Keep technology out your kids' bedroom. That's the advice of social media expert Paul Davis.
Davis was in LaSalle on Tuesday night, talking to parents at École Monseigneur Augustin Caron.
Much of Davis' 90-minute talk centred around keeping children safe online. He stressed the importance of rules, guidelines and consequences.
"[If kids break] your rules and the technology you've given them, your guidelines as to how they will use that technology and failure to abide by the rules and guidelines, take it away. That's the consequence, and let them know, you're a parent and you're not their friend. And that technology is a privilege, not a right," he said.
Davis also touched on privacy settings, cyberbullying, sexting and internet predators. His biggest tip for parents of elementary school students is to take technology out of the bedroom.
"When they're connected to the internet and they're online, I think the greatest misconception is that my child is safe because they are in their bedroom, and that's totally wrong," he said. "Your child is curious so they will surf the web, they will chat, they will tweet and they will do whatever they want and that's without your knowledge and you don't know what they're exploring or who they're communicating with."
The former IT professional suggests computers and tablets be used in a common area of the home.
That's advice parent Denise Miller plans to put into effect immediately.
She was one of nearly 50 people in attendance. She says she's going to stop letting her 10-year-old granddaughter use technology in her bedroom.
"Now she's going to be like, 'Oh no, I can't have it in my bedroom anymore'... [but] you're not there and you don't know if they're switching it into something else when you're not around, you don't know. It's really hard to keep track of all of that. So that part makes me nervous," says Miller.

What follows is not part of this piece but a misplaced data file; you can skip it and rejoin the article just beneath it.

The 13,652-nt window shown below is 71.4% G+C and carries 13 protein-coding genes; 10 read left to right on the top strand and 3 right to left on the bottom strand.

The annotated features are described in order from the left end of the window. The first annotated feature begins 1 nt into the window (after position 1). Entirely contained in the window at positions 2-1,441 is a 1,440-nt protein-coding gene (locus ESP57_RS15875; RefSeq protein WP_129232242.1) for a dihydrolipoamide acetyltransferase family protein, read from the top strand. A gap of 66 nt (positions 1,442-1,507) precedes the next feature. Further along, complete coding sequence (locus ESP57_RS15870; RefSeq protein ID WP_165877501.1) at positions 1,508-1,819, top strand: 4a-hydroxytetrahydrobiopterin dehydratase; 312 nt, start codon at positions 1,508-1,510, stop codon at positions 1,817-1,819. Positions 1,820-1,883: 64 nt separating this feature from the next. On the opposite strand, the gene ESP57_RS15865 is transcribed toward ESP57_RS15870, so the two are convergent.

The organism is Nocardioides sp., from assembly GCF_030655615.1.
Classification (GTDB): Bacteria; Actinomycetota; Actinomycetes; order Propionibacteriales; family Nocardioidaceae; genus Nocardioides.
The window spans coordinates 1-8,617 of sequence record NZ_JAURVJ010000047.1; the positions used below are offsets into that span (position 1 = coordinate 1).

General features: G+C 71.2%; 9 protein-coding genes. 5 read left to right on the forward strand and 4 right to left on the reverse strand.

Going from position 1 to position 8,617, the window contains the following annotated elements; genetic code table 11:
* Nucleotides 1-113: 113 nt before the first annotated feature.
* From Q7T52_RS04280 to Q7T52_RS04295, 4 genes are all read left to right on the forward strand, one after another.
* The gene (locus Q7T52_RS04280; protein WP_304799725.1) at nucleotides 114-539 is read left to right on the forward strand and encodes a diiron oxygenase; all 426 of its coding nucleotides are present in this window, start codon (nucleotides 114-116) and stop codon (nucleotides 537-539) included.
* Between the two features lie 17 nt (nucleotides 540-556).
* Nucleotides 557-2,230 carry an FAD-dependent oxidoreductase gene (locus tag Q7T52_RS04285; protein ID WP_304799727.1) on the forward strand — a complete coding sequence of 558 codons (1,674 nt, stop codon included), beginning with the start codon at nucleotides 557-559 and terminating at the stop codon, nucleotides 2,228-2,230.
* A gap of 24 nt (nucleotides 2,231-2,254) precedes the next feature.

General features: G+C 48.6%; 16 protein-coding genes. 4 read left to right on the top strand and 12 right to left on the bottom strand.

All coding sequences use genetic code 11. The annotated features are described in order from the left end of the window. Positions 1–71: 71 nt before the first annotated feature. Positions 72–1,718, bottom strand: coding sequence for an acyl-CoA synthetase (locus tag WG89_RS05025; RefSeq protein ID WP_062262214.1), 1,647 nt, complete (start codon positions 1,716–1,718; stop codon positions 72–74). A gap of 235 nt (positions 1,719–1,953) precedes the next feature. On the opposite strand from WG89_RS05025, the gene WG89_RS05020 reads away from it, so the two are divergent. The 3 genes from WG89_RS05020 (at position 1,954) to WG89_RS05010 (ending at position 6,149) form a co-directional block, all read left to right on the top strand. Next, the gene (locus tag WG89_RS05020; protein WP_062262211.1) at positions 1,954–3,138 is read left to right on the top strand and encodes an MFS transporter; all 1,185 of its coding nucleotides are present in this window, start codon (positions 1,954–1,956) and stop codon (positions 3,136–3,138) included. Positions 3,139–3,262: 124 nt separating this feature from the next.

Davis says children need a moral compass when they go online.
"My moral compass that I tell children to have is when you go online, make your parents proud of your actions. If you know that what you are about to do will not make them proud, you know that in your gut you're saying, 'I'm going to disappoint them, so I'm probably going to hurt someone.' There might be legal consequences around them, so think about your parents."
Davis also advice for adults.
Tell the world where you've been and what you've done, don't tell them where you're going and what you're doing. That's his motto.
Davis said many people — adults and children alike — fall victim to communicating travel plans through Facebook, Twitter and Instagram.
"Some people don't even communicate where they're going in real-time. They're just posting pictures that are geo-tagged with the exact location on the earth as to where they are. So they're not telling us they're in the Bahamas but all the pictures are indicating that they are in the Bahamas," said Davis
He said something as simple as a photo can let criminals know you're not home.
"So we know your community in Windsor, your home, is empty and you're in the Bahamas and I think that's our biggest letdown ... I've always said, 'we're making some really dumb criminals, really profitable.'"